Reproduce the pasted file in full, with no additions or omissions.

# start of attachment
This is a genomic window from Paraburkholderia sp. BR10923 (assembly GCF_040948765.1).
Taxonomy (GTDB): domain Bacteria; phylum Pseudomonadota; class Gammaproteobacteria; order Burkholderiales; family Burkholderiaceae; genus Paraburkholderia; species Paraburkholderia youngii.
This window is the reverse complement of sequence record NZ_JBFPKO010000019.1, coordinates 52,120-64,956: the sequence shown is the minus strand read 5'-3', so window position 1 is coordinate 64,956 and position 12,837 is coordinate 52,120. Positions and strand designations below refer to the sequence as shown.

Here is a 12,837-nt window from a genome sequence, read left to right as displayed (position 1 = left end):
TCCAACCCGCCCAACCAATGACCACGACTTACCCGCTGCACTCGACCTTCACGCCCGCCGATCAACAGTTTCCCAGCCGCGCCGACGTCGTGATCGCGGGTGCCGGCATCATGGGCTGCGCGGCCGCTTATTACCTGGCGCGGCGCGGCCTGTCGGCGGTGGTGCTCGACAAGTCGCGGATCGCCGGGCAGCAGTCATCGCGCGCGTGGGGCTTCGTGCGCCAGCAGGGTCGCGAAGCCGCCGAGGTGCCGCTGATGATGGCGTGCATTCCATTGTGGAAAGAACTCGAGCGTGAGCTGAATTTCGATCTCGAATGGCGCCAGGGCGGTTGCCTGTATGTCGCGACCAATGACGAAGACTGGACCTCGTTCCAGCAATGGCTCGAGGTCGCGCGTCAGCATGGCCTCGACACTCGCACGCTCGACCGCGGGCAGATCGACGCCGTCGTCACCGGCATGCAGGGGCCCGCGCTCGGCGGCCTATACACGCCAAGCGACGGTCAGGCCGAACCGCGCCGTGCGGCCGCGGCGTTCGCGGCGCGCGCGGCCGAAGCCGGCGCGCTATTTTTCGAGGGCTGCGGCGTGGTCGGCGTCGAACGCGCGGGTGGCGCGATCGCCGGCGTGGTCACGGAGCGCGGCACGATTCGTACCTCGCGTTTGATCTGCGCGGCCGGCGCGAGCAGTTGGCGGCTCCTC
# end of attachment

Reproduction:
This is a genomic window from Paraburkholderia sp. BR10923 (assembly GCF_040948765.1).
Taxonomy (GTDB): domain Bacteria; phylum Pseudomonadota; class Gammaproteobacteria; order Burkholderiales; family Burkholderiaceae; genus Paraburkholderia; species Paraburkholderia youngii.
This window is the reverse complement of sequence record NZ_JBFPKO010000019.1, coordinates 52,120-64,956: the sequence shown is the minus strand read 5'-3', so window position 1 is coordinate 64,956 and position 12,837 is coordinate 52,120. Positions and strand designations below refer to the sequence as shown.

Here is a 12,837-nt window from a genome sequence, read left to right as displayed (position 1 = left end):
TCCAACCCGCCCAACCAATGACCACGACTTACCCGCTGCACTCGACCTTCACGCCCGCCGATCAACAGTTTCCCAGCCGCGCCGACGTCGTGATCGCGGGTGCCGGCATCATGGGCTGCGCGGCCGCTTATTACCTGGCGCGGCGCGGCCTGTCGGCGGTGGTGCTCGACAAGTCGCGGATCGCCGGGCAGCAGTCATCGCGCGCGTGGGGCTTCGTGCGCCAGCAGGGTCGCGAAGCCGCCGAGGTGCCGCTGATGATGGCGTGCATTCCATTGTGGAAAGAACTCGAGCGTGAGCTGAATTTCGATCTCGAATGGCGCCAGGGCGGTTGCCTGTATGTCGCGACCAATGACGAAGACTGGACCTCGTTCCAGCAATGGCTCGAGGTCGCGCGTCAGCATGGCCTCGACACTCGCACGCTCGACCGCGGGCAGATCGACGCCGTCGTCACCGGCATGCAGGGGCCCGCGCTCGGCGGCCTATACACGCCAAGCGACGGTCAGGCCGAACCGCGCCGTGCGGCCGCGGCGTTCGCGGCGCGCGCGGCCGAAGCCGGCGCGCTATTTTTCGAGGGCTGCGGCGTGGTCGGCGTCGAACGCGCGGGTGGCGCGATCGCCGGCGTGGTCACGGAGCGCGGCACGATTCGTACCTCGCGTTTGATCTGCGCGGCCGGCGCGAGCAGTTGGCGGCTCCTC